Topic: General

David Brooks’ Newest Conservatism

At various times, David Brooks has called his political philosophy “neoconservatism,” “compassionate conservatism,” “national greatness conservatism,” “big government conservatism” and, now, “progressive conservatism.” By any name, however, it has one common denominator: big, expensive, and intrusive government. In Sunday’s New York Times, Brooks puts forward a plan for “human capital investment,” calling for:

  • Giving every child born in America $1,000 at birth to put in a savings account;
  • Spending more money on preschool;
  • Further extension of the Earned Income Tax Credit;
  • More government reorganization of our educational system; and
  • An increase in the child tax credit.

Actually, there is a term for this type of program—it’s called liberalism.


Goldwater on Goldwater on HBO

Next Monday, September 18, HBO will broadcast a new documentary, “Mr. Conservative: Goldwater on Goldwater.” The film was made by Barry Goldwater’s granddaughter, CC Goldwater. The Los Angeles Times calls it “an unabashedly admiring — though not wide-eyed — attempt to reclaim her grandfather’s legacy, and to reconcile the man she adored — the avid gadgeteer, ham-radio operator, aviator, and truly talented photographer of American Indians — with the controversial political figure, often heralded as the father of the American conservative movement.”

There are three kinds of people these days who like to call themselves “Goldwater Republicans”:

* libertarians, who tend to ignore the social conservatism of the senator’s 1964 presidential campaign, focusing on his rugged-individualist opposition to the federal leviathan and his later opposition to the religious right;

* liberals, who would perhaps have been Rockefeller Republicans in 1964, when they denounced Goldwater as literally insane; and

* limited-government conservatives, who still believe in the ideals of Goldwater’s book The Conscience of a Conservative and regret the big-government conservatism that now dominates the Republican party.

My guess is that “Goldwater on Goldwater” is going to appeal more to the first two groups than to the actual Goldwaterites. It interviews people from across the political spectrum, but George Will appears to be the only Goldwaterite interviewed, while it also features Hillary Rodham Clinton, Teddy Kennedy, Ben Bradlee, Walter Cronkite, Al Franken, and James Carville. Interviews with the daughter who had an abortion and the gay grandson also indicate a strong emphasis on the later Goldwater.

Either way, spending 90 minutes with Barry Goldwater has got to be a welcome respite from the world of George W. Bush.

New England Journal of Medicine Reviews Crisis of Abundance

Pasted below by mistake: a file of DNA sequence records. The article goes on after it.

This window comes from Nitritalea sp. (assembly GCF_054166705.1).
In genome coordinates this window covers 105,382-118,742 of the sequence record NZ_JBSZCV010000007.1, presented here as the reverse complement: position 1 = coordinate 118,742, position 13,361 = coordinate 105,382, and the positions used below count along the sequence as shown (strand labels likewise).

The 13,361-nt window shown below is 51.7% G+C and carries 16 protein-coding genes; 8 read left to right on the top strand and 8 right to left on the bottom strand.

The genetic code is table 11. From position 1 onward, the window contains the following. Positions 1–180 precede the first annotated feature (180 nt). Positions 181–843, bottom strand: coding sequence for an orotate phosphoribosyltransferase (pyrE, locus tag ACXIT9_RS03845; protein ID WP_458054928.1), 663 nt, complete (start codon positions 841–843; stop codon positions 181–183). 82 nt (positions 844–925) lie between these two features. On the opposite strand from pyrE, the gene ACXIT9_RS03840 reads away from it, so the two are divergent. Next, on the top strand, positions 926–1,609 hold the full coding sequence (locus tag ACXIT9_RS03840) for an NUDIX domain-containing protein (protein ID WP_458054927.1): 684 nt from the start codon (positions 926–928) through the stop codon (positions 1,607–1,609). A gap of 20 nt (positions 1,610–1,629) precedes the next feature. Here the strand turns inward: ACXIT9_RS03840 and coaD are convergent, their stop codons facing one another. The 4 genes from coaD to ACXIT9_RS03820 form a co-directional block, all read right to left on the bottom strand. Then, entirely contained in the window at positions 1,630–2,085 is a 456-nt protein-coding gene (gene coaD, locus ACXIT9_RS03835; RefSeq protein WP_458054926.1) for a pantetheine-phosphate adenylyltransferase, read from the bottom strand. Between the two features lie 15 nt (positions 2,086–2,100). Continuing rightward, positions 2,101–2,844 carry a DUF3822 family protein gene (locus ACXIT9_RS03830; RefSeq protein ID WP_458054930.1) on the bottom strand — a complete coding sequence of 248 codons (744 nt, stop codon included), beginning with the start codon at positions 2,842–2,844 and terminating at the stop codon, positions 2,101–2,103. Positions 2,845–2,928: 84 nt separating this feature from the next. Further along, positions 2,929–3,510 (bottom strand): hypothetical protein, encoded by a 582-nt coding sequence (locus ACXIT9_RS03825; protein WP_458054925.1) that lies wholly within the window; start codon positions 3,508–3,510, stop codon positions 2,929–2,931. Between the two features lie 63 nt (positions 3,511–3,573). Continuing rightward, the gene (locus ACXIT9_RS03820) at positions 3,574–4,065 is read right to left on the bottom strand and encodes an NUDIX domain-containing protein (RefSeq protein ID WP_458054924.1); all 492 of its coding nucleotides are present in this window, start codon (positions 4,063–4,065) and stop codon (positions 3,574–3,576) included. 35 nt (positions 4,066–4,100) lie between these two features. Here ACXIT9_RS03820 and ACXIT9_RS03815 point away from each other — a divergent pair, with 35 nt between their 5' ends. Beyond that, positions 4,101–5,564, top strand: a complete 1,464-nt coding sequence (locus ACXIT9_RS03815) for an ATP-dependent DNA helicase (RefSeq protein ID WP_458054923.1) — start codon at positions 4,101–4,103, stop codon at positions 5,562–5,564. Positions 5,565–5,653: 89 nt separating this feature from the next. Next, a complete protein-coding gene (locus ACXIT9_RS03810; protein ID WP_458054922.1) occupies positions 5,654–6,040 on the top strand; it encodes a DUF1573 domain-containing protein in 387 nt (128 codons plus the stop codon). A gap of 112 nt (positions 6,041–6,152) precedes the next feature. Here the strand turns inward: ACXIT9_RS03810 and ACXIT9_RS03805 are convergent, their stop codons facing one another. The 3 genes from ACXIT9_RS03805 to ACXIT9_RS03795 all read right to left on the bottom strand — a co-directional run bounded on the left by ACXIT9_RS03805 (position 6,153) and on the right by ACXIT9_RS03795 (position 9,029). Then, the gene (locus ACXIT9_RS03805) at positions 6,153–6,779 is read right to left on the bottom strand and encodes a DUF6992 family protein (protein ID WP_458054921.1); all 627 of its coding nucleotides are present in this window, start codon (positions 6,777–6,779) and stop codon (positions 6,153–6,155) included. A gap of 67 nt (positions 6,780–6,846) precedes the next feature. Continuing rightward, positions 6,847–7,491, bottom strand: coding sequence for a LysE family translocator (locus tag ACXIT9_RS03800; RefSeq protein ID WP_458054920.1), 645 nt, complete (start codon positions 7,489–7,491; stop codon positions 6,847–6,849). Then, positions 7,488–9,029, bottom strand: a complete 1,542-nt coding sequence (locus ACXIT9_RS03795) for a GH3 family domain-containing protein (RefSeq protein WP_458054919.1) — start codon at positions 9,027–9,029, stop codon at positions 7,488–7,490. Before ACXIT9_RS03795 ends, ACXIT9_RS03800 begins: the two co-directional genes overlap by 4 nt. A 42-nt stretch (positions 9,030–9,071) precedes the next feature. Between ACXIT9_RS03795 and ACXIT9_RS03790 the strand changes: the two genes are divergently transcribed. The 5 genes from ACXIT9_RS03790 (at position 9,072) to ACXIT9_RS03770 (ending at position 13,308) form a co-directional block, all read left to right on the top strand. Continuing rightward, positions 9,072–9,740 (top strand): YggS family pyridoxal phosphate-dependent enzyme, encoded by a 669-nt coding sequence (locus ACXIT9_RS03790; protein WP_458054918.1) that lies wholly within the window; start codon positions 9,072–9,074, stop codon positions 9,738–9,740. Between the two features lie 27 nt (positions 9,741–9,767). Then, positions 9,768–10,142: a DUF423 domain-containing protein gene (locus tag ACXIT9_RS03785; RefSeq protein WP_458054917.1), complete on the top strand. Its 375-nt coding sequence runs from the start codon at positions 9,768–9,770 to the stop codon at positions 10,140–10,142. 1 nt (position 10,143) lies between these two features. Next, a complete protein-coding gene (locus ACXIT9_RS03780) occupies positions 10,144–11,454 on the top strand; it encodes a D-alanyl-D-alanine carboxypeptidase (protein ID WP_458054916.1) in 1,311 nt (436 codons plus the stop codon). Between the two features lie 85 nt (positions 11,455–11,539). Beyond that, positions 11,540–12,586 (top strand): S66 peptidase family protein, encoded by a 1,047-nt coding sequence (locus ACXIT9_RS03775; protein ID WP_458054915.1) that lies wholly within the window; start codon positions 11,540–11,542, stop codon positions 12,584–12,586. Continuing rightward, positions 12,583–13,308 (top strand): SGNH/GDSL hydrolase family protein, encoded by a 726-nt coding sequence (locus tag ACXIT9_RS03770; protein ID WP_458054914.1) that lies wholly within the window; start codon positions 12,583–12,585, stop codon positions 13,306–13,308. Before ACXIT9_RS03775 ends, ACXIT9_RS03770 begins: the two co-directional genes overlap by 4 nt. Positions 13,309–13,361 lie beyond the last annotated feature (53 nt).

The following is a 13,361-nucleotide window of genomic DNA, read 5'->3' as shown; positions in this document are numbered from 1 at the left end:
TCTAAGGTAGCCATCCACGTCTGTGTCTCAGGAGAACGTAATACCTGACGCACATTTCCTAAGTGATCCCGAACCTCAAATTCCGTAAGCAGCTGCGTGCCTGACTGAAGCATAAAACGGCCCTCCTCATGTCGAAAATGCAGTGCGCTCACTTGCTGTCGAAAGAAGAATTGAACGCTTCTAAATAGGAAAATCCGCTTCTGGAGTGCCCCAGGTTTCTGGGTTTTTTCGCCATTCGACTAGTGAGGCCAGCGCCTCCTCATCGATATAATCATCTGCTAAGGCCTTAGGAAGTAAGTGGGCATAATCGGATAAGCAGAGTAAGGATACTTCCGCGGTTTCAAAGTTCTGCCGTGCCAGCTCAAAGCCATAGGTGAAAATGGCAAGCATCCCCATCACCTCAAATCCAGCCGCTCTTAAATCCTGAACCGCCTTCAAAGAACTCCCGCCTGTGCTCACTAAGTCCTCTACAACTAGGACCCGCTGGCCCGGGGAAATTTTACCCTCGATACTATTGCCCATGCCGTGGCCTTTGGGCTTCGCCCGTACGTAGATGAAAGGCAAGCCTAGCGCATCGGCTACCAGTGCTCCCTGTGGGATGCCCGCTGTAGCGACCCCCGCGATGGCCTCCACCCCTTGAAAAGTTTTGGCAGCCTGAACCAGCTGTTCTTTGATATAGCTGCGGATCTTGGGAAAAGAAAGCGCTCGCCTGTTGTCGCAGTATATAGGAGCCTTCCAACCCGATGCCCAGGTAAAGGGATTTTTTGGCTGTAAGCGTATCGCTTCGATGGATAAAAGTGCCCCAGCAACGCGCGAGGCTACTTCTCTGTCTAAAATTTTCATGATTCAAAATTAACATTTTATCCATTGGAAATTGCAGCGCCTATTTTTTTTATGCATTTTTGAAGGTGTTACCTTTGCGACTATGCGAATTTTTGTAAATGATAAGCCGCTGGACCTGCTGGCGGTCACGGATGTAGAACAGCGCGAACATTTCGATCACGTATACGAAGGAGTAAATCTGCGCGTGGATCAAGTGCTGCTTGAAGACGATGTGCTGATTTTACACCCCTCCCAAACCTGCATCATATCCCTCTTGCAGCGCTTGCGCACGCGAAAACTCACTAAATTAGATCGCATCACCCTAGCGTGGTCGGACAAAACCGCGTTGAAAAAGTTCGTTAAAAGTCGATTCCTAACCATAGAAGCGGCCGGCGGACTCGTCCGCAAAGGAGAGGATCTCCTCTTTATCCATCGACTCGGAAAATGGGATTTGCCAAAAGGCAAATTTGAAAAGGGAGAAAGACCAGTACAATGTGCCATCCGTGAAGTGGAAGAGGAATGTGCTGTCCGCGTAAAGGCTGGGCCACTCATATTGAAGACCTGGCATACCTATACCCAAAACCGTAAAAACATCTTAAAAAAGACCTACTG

Arnold Relman reviews the Cato Institute’s latest health policy book, Crisis of Abundance by adjunct scholar Arnold Kling, in the latest issue of the New England Journal of Medicine. Dr. Relman is a former editor of the NEJM and an advocate of socialized medicine. Nonetheless, he compares Kling favorably to other economists who write about health care:

[Kling] has done a much better job than most of his colleagues. His book is clear, concise, and eminently readable; he writes in straightforward English prose, not economic jargon; he is modest, posing questions more often than he answers them; and he considers alternatives to most of the policy options he discusses.

Many readers will know that I am a longstanding critic of the economic approach to health care policy, but I liked this little book and can recommend it highly…

I was attracted by a certain freshness and directness in much of Kling’s argument, and I found myself agreeing with many of his observations…

[Kling] intends only to “raise the level of understanding of the realities, issues, and tradeoffs pertaining to health care policy.” I think he succeeds pretty well at that, so I warmly recommend his book to general readers who want to understand what economics has to say about health care.

NEJM subscribers can click to the full review from here. We expect to be able to link to the full review soon from and

Crisis of Abundance is available for purchase here.

GAO Report on HSAs

I just received an e-mail notice from the GAO about a report issued last month on health savings accounts. From my cursory read, the report doesn’t seem to contain anything unpredictable or earth-shattering. Corroborating that impression is the fact that I cannot find where Sen. Max Baucus (D-MT) — a longtime HSA opponent who commissioned the study from the GAO — has released any statement on it. (The GAO doesn’t release its reports until a couple of weeks after it delivers them to the congress-critter who made the request. That lets congress-critters be the first to spin release any GAO report.)